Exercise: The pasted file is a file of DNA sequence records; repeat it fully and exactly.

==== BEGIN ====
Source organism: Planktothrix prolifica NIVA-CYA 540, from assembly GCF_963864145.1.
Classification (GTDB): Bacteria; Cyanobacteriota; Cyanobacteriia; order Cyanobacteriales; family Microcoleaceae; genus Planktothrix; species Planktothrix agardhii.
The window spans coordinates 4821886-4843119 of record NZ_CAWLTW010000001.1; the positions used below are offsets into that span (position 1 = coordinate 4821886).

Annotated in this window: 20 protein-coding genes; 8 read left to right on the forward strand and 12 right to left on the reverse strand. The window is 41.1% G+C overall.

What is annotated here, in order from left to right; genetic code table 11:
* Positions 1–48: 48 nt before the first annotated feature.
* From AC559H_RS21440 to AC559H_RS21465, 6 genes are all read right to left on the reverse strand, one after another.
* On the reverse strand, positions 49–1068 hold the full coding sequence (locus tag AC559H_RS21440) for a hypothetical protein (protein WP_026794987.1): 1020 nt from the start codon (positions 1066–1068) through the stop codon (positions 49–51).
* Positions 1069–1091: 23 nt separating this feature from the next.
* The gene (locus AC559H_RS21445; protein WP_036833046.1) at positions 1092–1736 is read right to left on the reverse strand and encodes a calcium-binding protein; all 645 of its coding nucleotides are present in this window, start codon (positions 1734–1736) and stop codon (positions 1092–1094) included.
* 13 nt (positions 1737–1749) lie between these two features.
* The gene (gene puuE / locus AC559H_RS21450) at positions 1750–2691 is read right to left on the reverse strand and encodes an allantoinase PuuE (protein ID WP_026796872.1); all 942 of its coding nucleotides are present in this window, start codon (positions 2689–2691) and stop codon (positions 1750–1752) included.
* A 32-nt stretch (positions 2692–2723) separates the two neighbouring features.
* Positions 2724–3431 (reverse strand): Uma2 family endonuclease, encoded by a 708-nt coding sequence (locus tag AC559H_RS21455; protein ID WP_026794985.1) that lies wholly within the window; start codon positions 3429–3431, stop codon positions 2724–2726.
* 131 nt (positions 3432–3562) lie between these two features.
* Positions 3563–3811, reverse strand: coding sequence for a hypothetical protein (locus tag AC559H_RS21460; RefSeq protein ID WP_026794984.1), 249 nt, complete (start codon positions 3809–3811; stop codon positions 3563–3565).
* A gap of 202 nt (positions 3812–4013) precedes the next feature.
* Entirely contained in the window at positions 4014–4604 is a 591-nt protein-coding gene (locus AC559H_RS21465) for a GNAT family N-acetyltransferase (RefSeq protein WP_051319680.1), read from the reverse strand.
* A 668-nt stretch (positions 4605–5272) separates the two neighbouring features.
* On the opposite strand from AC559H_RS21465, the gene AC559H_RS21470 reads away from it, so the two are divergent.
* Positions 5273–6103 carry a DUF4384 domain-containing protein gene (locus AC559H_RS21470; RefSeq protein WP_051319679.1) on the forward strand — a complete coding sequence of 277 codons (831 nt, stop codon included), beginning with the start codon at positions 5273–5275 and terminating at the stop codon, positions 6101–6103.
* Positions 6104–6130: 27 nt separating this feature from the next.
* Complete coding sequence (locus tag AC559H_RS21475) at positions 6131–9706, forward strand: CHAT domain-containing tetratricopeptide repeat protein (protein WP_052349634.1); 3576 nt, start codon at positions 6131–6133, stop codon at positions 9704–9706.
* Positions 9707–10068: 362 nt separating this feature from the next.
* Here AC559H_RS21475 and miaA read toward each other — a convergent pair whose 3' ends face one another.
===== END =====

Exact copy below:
Source organism: Planktothrix prolifica NIVA-CYA 540, from assembly GCF_963864145.1.
Classification (GTDB): Bacteria; Cyanobacteriota; Cyanobacteriia; order Cyanobacteriales; family Microcoleaceae; genus Planktothrix; species Planktothrix agardhii.
The window spans coordinates 4821886-4843119 of record NZ_CAWLTW010000001.1; the positions used below are offsets into that span (position 1 = coordinate 4821886).

Annotated in this window: 20 protein-coding genes; 8 read left to right on the forward strand and 12 right to left on the reverse strand. The window is 41.1% G+C overall.

What is annotated here, in order from left to right; genetic code table 11:
* Positions 1–48: 48 nt before the first annotated feature.
* From AC559H_RS21440 to AC559H_RS21465, 6 genes are all read right to left on the reverse strand, one after another.
* On the reverse strand, positions 49–1068 hold the full coding sequence (locus tag AC559H_RS21440) for a hypothetical protein (protein WP_026794987.1): 1020 nt from the start codon (positions 1066–1068) through the stop codon (positions 49–51).
* Positions 1069–1091: 23 nt separating this feature from the next.
* The gene (locus AC559H_RS21445; protein WP_036833046.1) at positions 1092–1736 is read right to left on the reverse strand and encodes a calcium-binding protein; all 645 of its coding nucleotides are present in this window, start codon (positions 1734–1736) and stop codon (positions 1092–1094) included.
* 13 nt (positions 1737–1749) lie between these two features.
* The gene (gene puuE / locus AC559H_RS21450) at positions 1750–2691 is read right to left on the reverse strand and encodes an allantoinase PuuE (protein ID WP_026796872.1); all 942 of its coding nucleotides are present in this window, start codon (positions 2689–2691) and stop codon (positions 1750–1752) included.
* A 32-nt stretch (positions 2692–2723) separates the two neighbouring features.
* Positions 2724–3431 (reverse strand): Uma2 family endonuclease, encoded by a 708-nt coding sequence (locus tag AC559H_RS21455; protein ID WP_026794985.1) that lies wholly within the window; start codon positions 3429–3431, stop codon positions 2724–2726.
* 131 nt (positions 3432–3562) lie between these two features.
* Positions 3563–3811, reverse strand: coding sequence for a hypothetical protein (locus tag AC559H_RS21460; RefSeq protein ID WP_026794984.1), 249 nt, complete (start codon positions 3809–3811; stop codon positions 3563–3565).
* A gap of 202 nt (positions 3812–4013) precedes the next feature.
* Entirely contained in the window at positions 4014–4604 is a 591-nt protein-coding gene (locus AC559H_RS21465) for a GNAT family N-acetyltransferase (RefSeq protein WP_051319680.1), read from the reverse strand.
* A 668-nt stretch (positions 4605–5272) separates the two neighbouring features.
* On the opposite strand from AC559H_RS21465, the gene AC559H_RS21470 reads away from it, so the two are divergent.
* Positions 5273–6103 carry a DUF4384 domain-containing protein gene (locus AC559H_RS21470; RefSeq protein WP_051319679.1) on the forward strand — a complete coding sequence of 277 codons (831 nt, stop codon included), beginning with the start codon at positions 5273–5275 and terminating at the stop codon, positions 6101–6103.
* Positions 6104–6130: 27 nt separating this feature from the next.
* Complete coding sequence (locus tag AC559H_RS21475) at positions 6131–9706, forward strand: CHAT domain-containing tetratricopeptide repeat protein (protein WP_052349634.1); 3576 nt, start codon at positions 6131–6133, stop codon at positions 9704–9706.
* Positions 9707–10068: 362 nt separating this feature from the next.
* Here AC559H_RS21475 and miaA read toward each other — a convergent pair whose 3' ends face one another.